Tracking government spending shouldn’t require a search warrant.
Our non-partisan, nonprofit organization at OpenTheBooks.com recently filed open records requests with each of the 795 units of government in Wyoming, asking them to provide copies of their checkbook expenditures, public employee salaries and pension payouts. While we’ve received some responses, too many of our requests have gone unanswered.
The Center for Public Integrity in Washington, D.C. gave Wyoming an ‘F’ in transparency. Our goal is to move the state’s failing grade to an ‘A.’ Existing Wyoming law, the state constitution and the federal constitution all support our effort to capture a complete record of public spending in Wyoming. Our goal: post every dime of Wyoming government spending online, in real time.
So far, the Wyoming transparency project has had a lot of success. For example, at OpenTheBooks.com, citizens can find the salaries of nearly 33,000 public employees working for state, university and local units of government. We’ve also posted the salaries of 8,200 educators in school districts and 500,000 checkbook transactions from 120 municipal bodies.
The University of Wyoming promptly and efficiently provided public employee salaries and vendor checkbook spending. Gov. Matt Mead’s division of Human Resources easily provided salary records of all state employees.
However, after five months of pleasantly persistent emails, regular mail service and phone calls, our open records requests were ignored or unlawfully rejected by too many units of Wyoming government – including 30 of 48 school districts.
Here are some of the public records we haven’t received:
- Wyoming state checkbook – The State Auditor denied our request and refused to produce the last three months of spending already loaded online or provide the backup data. After 90-days, the record is purged.
- Retirement system of Wyoming – The General Counsel rejected our request for the retirement pension payouts. Taxpayers fund and guarantee these pensions. They deserve to know who receives how much, after working for which unit of government, for what length of time, and in which position. Denying our request is in contravention of established Wyoming open records statutes.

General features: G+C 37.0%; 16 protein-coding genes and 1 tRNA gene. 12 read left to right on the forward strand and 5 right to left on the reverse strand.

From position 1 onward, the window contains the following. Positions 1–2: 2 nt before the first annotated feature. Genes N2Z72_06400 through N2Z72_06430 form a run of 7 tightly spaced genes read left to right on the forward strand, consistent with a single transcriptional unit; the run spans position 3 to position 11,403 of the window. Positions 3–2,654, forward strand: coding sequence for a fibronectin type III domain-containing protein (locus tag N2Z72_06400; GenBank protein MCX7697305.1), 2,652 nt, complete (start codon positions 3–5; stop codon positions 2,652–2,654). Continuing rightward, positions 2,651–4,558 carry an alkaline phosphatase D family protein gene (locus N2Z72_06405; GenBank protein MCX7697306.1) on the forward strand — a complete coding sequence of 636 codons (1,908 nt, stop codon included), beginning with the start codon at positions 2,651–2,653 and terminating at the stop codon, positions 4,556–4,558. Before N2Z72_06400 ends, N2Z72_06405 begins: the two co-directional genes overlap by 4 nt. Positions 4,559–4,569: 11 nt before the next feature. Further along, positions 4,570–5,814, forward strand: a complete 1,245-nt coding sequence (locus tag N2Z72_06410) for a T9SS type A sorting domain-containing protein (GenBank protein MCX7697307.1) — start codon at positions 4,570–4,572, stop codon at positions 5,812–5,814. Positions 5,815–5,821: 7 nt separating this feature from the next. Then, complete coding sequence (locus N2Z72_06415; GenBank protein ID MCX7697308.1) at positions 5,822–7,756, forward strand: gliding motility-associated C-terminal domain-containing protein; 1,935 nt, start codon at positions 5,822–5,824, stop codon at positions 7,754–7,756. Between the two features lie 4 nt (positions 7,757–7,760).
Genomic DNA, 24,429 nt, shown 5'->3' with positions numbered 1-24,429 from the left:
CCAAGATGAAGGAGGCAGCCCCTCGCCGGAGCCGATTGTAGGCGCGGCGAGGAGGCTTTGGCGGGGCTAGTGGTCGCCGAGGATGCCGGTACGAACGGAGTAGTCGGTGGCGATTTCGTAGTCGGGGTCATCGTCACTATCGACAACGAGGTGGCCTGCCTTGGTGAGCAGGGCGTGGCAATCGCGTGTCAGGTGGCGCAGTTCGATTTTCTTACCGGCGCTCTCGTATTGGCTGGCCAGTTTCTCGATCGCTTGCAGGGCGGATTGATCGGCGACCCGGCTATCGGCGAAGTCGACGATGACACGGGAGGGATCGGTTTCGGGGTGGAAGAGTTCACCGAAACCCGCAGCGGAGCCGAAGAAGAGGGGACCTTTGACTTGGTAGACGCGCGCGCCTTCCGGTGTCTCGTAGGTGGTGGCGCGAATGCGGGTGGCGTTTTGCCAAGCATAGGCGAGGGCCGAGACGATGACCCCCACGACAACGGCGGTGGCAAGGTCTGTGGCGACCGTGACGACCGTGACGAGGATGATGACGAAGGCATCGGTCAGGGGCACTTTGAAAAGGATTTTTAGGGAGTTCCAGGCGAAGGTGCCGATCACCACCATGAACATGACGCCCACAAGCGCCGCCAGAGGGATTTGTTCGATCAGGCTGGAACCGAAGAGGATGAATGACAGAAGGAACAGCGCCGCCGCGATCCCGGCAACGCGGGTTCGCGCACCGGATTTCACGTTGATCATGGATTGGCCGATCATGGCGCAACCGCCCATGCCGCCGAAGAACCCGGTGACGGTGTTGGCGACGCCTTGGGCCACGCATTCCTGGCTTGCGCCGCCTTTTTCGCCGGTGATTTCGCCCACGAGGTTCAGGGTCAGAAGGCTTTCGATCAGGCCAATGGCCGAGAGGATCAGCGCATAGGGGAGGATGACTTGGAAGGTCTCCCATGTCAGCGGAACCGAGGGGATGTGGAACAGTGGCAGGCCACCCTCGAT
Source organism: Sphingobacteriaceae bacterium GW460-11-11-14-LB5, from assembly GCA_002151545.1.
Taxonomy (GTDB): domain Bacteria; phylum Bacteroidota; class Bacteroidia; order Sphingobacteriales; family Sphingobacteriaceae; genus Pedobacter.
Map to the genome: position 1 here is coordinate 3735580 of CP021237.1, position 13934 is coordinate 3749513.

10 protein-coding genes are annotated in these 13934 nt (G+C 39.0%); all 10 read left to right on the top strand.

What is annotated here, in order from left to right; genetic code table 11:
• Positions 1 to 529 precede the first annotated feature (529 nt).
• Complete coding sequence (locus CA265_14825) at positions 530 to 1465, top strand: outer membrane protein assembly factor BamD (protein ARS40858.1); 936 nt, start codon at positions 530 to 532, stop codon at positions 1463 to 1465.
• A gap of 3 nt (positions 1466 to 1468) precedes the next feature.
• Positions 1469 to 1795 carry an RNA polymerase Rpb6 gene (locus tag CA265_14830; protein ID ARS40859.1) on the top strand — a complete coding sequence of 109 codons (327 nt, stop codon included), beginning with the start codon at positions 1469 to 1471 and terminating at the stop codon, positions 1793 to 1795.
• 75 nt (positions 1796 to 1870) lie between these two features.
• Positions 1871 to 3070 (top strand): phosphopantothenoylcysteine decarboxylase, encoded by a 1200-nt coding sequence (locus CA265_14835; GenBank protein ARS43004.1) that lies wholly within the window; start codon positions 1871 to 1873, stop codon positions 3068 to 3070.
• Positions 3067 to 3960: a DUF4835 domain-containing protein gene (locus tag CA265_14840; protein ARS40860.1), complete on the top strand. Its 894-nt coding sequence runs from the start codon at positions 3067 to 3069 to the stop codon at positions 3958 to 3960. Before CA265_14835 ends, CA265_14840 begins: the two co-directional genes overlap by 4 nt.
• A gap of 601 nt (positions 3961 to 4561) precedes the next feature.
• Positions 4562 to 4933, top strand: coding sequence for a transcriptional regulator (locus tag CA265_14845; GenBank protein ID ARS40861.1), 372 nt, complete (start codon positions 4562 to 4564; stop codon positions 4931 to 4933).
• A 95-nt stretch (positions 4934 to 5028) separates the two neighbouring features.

- Transparency taxes – Some counties want to charge a ‘transparency tax.’ For example, we’ve been asked to pay $3,400 or $1,600 for copies of checkbook spending!
What is the problem? We’ve only asked for raw data. Our team has the capacity to post all public spending online and in our OpenTheBooks mobile app. If Wyoming public bodies complied with the law, it would take us less than 30 days.
In our quest to post every dime taxed and spent at every level of Wyoming government, we applaud the 227 municipal, state, school districts and other local units of government that have already produced full records of their salaries or checkbook spending.
Still, hundreds of Wyoming units of government have not yet complied with basic open records law. Our experience begs the question: Can the government circumvent or outright violate open records law or charge draconian fees so they can continue operating in the dark? Does the rule of law only apply to we the people in the private sector?
In Wyoming, it’s too difficult to access government records. State law does not set a deadline for responding to a request nor designate a system for facilitating open records compliance. Even in Illinois – the ‘super bowl of corruption’ – data must be provided within five business days!
Why did Wyoming taxes fund $35,000 for a magician at the Department of Education STEM conference in 2015; fund $15,000 for a documentary on Dutch Hop Dance; or fund $60,000 for a no-bid contract to “increase awareness” in the state’s child support division?
Wyoming taxpayers deserve information and answers. It’s time to open the books at every level of government across Wyoming.
The people of Wyoming must understand one big idea: In God we trust, but those with government responsibilities we must audit. After capturing and posting online all government spending, there will be endless opportunities for oversight.
Remember, it’s your money. You have a right to know how it’s spent.